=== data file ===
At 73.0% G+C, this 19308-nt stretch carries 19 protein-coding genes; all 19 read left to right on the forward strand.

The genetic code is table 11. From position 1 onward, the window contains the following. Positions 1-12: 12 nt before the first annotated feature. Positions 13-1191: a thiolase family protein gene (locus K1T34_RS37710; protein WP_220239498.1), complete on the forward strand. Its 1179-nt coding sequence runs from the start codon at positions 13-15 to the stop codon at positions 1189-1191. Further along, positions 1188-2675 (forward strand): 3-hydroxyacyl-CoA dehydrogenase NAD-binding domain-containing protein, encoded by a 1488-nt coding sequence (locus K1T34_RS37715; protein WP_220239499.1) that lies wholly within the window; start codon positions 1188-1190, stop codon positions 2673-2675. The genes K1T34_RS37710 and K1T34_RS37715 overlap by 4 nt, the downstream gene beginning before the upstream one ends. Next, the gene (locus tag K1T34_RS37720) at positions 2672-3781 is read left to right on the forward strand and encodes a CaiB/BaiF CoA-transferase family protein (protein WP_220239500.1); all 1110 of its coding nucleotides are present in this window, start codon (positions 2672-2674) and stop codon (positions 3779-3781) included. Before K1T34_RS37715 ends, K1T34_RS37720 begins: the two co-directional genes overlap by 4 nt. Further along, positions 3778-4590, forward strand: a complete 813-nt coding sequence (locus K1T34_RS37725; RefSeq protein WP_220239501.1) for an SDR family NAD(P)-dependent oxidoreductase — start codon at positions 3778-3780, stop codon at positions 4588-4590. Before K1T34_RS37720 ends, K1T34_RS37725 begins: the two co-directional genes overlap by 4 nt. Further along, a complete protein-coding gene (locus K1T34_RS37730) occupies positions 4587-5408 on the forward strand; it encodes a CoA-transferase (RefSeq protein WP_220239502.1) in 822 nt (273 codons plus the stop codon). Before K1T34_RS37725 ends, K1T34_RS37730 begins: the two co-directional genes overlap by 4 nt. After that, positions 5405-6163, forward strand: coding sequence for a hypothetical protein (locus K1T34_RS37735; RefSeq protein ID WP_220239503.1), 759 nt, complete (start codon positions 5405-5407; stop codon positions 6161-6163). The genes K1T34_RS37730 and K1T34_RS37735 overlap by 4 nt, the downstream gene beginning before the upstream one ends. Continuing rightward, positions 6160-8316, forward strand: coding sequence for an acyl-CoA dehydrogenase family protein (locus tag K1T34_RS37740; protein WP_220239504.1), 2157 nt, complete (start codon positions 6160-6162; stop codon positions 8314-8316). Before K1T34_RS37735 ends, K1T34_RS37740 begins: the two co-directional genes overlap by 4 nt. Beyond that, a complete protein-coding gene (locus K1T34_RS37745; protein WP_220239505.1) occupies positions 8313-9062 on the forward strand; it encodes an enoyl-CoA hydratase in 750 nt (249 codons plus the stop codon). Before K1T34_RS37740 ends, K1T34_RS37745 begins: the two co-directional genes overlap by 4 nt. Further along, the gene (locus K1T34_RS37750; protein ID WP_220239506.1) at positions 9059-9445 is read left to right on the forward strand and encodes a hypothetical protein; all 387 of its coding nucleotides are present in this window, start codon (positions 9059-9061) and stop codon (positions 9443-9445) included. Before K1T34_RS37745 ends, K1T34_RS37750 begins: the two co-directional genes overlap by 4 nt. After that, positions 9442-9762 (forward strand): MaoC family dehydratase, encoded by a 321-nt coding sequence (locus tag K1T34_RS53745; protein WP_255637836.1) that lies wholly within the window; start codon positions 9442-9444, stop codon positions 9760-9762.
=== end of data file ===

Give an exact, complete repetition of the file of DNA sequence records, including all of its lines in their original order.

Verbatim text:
At 73.0% G+C, this 19308-nt stretch carries 19 protein-coding genes; all 19 read left to right on the forward strand.

The genetic code is table 11. From position 1 onward, the window contains the following. Positions 1-12: 12 nt before the first annotated feature. Positions 13-1191: a thiolase family protein gene (locus K1T34_RS37710; protein WP_220239498.1), complete on the forward strand. Its 1179-nt coding sequence runs from the start codon at positions 13-15 to the stop codon at positions 1189-1191. Further along, positions 1188-2675 (forward strand): 3-hydroxyacyl-CoA dehydrogenase NAD-binding domain-containing protein, encoded by a 1488-nt coding sequence (locus K1T34_RS37715; protein WP_220239499.1) that lies wholly within the window; start codon positions 1188-1190, stop codon positions 2673-2675. The genes K1T34_RS37710 and K1T34_RS37715 overlap by 4 nt, the downstream gene beginning before the upstream one ends. Next, the gene (locus tag K1T34_RS37720) at positions 2672-3781 is read left to right on the forward strand and encodes a CaiB/BaiF CoA-transferase family protein (protein WP_220239500.1); all 1110 of its coding nucleotides are present in this window, start codon (positions 2672-2674) and stop codon (positions 3779-3781) included. Before K1T34_RS37715 ends, K1T34_RS37720 begins: the two co-directional genes overlap by 4 nt. Further along, positions 3778-4590, forward strand: a complete 813-nt coding sequence (locus K1T34_RS37725; RefSeq protein WP_220239501.1) for an SDR family NAD(P)-dependent oxidoreductase — start codon at positions 3778-3780, stop codon at positions 4588-4590. Before K1T34_RS37720 ends, K1T34_RS37725 begins: the two co-directional genes overlap by 4 nt. Further along, a complete protein-coding gene (locus K1T34_RS37730) occupies positions 4587-5408 on the forward strand; it encodes a CoA-transferase (RefSeq protein WP_220239502.1) in 822 nt (273 codons plus the stop codon). Before K1T34_RS37725 ends, K1T34_RS37730 begins: the two co-directional genes overlap by 4 nt. After that, positions 5405-6163, forward strand: coding sequence for a hypothetical protein (locus K1T34_RS37735; RefSeq protein ID WP_220239503.1), 759 nt, complete (start codon positions 5405-5407; stop codon positions 6161-6163). The genes K1T34_RS37730 and K1T34_RS37735 overlap by 4 nt, the downstream gene beginning before the upstream one ends. Continuing rightward, positions 6160-8316, forward strand: coding sequence for an acyl-CoA dehydrogenase family protein (locus tag K1T34_RS37740; protein WP_220239504.1), 2157 nt, complete (start codon positions 6160-6162; stop codon positions 8314-8316). Before K1T34_RS37735 ends, K1T34_RS37740 begins: the two co-directional genes overlap by 4 nt. Beyond that, a complete protein-coding gene (locus K1T34_RS37745; protein WP_220239505.1) occupies positions 8313-9062 on the forward strand; it encodes an enoyl-CoA hydratase in 750 nt (249 codons plus the stop codon). Before K1T34_RS37740 ends, K1T34_RS37745 begins: the two co-directional genes overlap by 4 nt. Further along, the gene (locus K1T34_RS37750; protein ID WP_220239506.1) at positions 9059-9445 is read left to right on the forward strand and encodes a hypothetical protein; all 387 of its coding nucleotides are present in this window, start codon (positions 9059-9061) and stop codon (positions 9443-9445) included. Before K1T34_RS37745 ends, K1T34_RS37750 begins: the two co-directional genes overlap by 4 nt. After that, positions 9442-9762 (forward strand): MaoC family dehydratase, encoded by a 321-nt coding sequence (locus tag K1T34_RS53745; protein WP_255637836.1) that lies wholly within the window; start codon positions 9442-9444, stop codon positions 9760-9762.